Ohio Gov. Mike DeWine and his administration have decided against pursuing red flag laws and instead are proposing to change the state’s pink slip laws to allow the forced hospitalization of people suffering from drug addiction and alcoholism. Someone who has been "pink slipped" would not be able to legally access firearms.
In a news conference Monday afternoon, DeWine said that his Ohio Strong plan helps individuals who pose a danger to themselves and others, but also protects the Second Amendment rights of Ohioans. The plan would have to be passed by both chambers of the Ohio state legislature; the primary sponsor will be Sen. Matt Dolan, R-Chagrin Falls.
Lt. Gov. Jon Husted said that the DeWine administration initially sought ways to craft a red flag law that did not violate gun rights or due process rights, but that they concluded that this was not possible. A red flag law allows a judge to order the temporary confiscation of firearms from law enforcement if the person is deemed a threat to himself or others.
After conversations with law enforcement, health experts and Second Amendment groups, Husted said that the administration decided that working within the current pink slip laws was the best way to protect gun rights and reduce gun violence. The pink slip laws allow a person with a mental illness to be involuntarily committed to a hospital. Husted said the new legislation would expand the mental illness classification to include those addicted to drugs and suffering from alcoholism, which he said could lead them to violence.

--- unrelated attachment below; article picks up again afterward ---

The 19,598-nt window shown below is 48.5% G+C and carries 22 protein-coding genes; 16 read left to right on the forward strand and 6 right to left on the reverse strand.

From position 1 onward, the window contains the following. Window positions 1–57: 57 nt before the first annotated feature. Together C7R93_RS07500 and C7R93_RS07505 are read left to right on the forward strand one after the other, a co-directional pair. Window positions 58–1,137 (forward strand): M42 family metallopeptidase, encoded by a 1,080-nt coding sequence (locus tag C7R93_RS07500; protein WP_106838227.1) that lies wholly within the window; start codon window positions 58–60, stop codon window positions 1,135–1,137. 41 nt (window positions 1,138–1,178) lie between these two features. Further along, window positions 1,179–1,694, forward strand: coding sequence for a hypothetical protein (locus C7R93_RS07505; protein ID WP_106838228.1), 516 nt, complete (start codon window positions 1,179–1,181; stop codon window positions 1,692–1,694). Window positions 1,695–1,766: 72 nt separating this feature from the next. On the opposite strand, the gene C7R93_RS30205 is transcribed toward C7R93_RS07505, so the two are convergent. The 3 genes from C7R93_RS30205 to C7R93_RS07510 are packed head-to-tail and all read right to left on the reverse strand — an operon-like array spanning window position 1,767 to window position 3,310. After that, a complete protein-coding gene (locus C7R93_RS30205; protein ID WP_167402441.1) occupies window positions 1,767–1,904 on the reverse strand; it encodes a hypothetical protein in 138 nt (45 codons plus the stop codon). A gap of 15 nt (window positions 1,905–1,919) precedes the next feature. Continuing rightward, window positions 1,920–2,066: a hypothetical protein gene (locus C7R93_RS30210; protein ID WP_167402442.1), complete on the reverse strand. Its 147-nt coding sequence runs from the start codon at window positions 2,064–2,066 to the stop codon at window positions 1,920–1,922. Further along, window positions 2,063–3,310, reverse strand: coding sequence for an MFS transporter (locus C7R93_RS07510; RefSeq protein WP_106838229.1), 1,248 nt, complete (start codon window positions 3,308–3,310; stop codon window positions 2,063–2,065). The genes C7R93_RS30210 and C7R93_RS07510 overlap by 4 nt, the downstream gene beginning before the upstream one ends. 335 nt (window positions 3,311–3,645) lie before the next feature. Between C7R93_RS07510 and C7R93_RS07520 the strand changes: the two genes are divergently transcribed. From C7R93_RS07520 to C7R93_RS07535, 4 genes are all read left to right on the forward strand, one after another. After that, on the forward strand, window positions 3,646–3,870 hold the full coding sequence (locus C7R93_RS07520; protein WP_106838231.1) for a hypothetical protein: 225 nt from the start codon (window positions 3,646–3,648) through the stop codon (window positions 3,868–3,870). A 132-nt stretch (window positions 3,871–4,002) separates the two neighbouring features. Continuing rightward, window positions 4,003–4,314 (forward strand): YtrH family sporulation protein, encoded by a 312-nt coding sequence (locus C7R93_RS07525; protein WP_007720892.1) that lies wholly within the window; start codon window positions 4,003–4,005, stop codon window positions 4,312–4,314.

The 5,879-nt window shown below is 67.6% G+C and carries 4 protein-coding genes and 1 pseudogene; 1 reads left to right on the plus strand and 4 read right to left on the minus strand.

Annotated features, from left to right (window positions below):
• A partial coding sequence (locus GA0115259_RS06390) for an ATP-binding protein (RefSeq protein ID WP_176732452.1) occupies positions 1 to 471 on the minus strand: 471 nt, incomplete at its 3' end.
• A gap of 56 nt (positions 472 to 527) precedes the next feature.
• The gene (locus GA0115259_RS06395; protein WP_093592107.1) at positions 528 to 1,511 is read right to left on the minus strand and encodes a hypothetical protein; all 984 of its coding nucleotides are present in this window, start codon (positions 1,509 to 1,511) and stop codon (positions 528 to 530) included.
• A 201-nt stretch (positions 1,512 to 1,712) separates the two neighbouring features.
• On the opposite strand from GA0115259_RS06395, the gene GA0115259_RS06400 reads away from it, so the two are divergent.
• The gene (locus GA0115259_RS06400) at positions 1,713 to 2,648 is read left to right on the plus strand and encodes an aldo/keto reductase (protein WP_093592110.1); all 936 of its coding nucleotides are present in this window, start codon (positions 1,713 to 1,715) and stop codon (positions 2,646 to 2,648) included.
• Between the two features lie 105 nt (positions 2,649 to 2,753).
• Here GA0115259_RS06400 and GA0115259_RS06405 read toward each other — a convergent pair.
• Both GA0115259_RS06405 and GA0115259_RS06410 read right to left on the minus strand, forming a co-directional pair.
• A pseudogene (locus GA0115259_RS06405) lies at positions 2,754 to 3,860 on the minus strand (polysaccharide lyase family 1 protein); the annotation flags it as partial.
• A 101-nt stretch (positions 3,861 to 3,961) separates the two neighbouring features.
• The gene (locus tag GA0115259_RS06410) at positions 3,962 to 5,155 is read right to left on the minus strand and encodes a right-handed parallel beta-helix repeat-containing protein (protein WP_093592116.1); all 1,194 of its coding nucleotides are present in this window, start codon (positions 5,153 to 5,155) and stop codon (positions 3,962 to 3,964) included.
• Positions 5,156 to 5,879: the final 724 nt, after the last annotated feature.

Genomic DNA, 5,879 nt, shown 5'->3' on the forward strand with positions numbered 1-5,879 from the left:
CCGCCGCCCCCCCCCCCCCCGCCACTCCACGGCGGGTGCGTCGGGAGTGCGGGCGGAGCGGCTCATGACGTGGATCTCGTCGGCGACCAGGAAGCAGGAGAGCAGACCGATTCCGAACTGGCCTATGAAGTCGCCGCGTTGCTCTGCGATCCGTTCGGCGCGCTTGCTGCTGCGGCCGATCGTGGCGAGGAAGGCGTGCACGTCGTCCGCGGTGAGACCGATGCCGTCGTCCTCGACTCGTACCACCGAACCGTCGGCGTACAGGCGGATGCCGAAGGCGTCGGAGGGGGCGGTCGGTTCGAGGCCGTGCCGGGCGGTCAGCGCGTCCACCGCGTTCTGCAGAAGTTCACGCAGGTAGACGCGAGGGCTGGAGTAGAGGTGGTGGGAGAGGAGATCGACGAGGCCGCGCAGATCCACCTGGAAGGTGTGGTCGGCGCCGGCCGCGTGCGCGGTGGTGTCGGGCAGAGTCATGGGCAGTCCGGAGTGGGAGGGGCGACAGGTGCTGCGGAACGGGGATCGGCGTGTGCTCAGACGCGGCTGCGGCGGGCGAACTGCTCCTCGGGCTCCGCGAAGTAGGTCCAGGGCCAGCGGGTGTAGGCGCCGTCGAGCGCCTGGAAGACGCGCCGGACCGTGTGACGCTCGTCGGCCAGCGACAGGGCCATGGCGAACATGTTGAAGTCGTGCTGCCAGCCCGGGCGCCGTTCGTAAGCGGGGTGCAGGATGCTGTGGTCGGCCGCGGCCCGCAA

Current law orders these people into treatment and prohibits them from accessing a firearm, but does not include a provision to forcibly remove firearms from the homes of a person who has been pink slipped. Under the Ohio Strong changes, a person who is pink slipped will be required to sell his weapons or give them to a trusted person; if they do not, then law enforcement will temporarily confiscate the weapons, until that person can again legally possess them.
“This is just common sense,” Husted said, adding that the law would immediately separate the person from having access to weapons, and unlike red flag laws, it will give them the mental health support that they need.
Husted also announced that the proposed legislation would not include universal background checks, which the administration had considered. Currently, private, nonlicensed sellers are not required to conduct background checks on sales; this is often referred to as the “gun show loophole.” Although the Ohio Strong plan will not mandate private sellers to conduct background checks, it will create an easier means for a private seller to do so if he chooses to.
A person may voluntarily go to the sheriff’s office to have a background check conducted for a private sale. If the person passes a background check, the seller will receive a seller protection certificate, which they can present as proof that they conducted a legal sale. Husted said that private sellers will have an incentive to have this proof because it will now be harder to claim ignorance if a person sells to someone who cannot legally own a firearm. If a person conducts an illegal sale, they can be convicted of a felony and be sentenced to up to three years in prison.
Some other measures that the state Legislature is considering include raising the age of purchasing long guns, increasing penalties for gun crimes and monitoring social media.